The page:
Why Does My Dog Play With His Food?

Your dog plays with his food because he sees eating as a social activity.  Dogs, by their nature, are pack animals, and eating is a significant part of their social-based biology.  Every pack has a pecking order, and in the mind of your dog, every member of your family is part of that pecking order.  For dogs, eating is part of a more meaningful ritual, and it is important to set guidelines and structure to ensure that the routine takes place under the policy you have constructed.  If you have wondered, “Why does my dog play with his food?”, you are not alone. While it may be frustrating for you at first, it is an easy habit to break using a few easy guidelines.

Potential Causes

Canine anxiety is likely one of the most significant contributing factors to your dog playing with his food.  Food and water are a dog’s most precious resources when it comes to survival. Anxiety about meals could be leading your dog to act out as a result. Make sure your dog has a set space in your house where meals take place. One of the best ways to combat this is to establish a regular daily routine for feeding, play, and walks.

Set Specific Meal Times

If your dog plays with his food, then his food may be too readily available in your home.  Some breeds do better with grazing throughout the day, but all dogs are different. Establishing a set mealtime, whether it is once or twice a day, is a good practice for reinforcing the ritual of mealtime that your dog inherently understands on a biological level.  

Don’t Mix Food With Play

The first step in stopping your dog from playing with his food is to avoid daily treats that could be misconstrued as toys. Things like bully sticks, rawhide chews, pigs ears, any large and long-lasting treat that could become a toy should be avoided.  Instead, introduce new toys that are not food. Rope and hard rubber toys are great options as they can’t be easily chewed up.  It is best to avoid things like stuffed animals or rubber toys with food in them.

Play More

A lack of exercise and a need for greater stimulation could be contributing to your dog playing with his food.  In the wild, dogs would hunt for their prey, a difficult process wherein they would exhaust their bodies and intellect to achieve their goal of securing their daily meal.  Long walks or high-intensity playing are both great options for helping your dog get the physical exercise he needs. Also, both of the activities mentioned above require your dog to use a lot of brainpower.  Whether it is focusing on new smells around your neighborhood, or paying attention to a new route you take him on, your dog is continuously observing, calculating, and remembering as you walk him. Similarly, chasing a ball may seem like fun and games, but it is simulating the chase that your dog would have engaged in if he were tracking down his dinner.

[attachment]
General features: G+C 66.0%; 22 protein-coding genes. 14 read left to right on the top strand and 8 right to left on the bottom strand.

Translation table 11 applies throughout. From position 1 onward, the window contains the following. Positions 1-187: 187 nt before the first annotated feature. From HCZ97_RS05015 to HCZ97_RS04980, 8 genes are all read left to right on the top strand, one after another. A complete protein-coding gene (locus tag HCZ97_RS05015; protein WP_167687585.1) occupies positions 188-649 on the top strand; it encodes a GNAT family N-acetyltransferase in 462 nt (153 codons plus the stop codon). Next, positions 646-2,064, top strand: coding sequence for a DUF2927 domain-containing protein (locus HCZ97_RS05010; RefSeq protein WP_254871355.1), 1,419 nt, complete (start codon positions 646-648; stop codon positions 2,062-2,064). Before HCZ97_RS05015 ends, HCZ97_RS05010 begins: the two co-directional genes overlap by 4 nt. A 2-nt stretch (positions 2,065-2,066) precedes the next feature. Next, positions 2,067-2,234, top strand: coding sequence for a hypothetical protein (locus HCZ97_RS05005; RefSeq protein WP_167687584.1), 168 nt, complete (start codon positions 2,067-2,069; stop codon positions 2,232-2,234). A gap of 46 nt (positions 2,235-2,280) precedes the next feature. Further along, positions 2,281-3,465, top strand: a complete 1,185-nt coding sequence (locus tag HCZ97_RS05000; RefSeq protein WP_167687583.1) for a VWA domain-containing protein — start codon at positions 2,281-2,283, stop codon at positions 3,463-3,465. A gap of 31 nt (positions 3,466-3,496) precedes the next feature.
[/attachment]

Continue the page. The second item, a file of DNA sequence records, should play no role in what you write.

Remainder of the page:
Spend More Quality Time Together

Your dog could be playing with his food because he feels he is the leader of the pack and is allowed to make his own rules.  Reestablish the group pecking order by spending more time with your dog. Physical and social interaction with your pup will help alleviate any anxiety they have about being left at home alone or not feeling part of the group.  This time should be different than play time. Giving your dog your undivided attention will help create a bond that establishes respect. An increased dose in physical affection tells your dog that you are their protector and they will be more willing to follow your direction moving forward.  Especially when you are looking to change behavior, it is essential to increase levels of care and affection so that any other actions you take aren’t misconstrued as malicious from your dog’s perspective.

Every dog has a different set of healthy behaviors, and especially in regards to meals, every dog is different.  However, there are certain biological truths about the way canines view mealtime that can help you break your dog’s habit of playing with his food.  Remember to set a pattern with specific meal times at a particular place, increase play and affection, and make sure to establish the separation between toys and treats.  These steps will help you to get your dog back into a regular mealtime routine.

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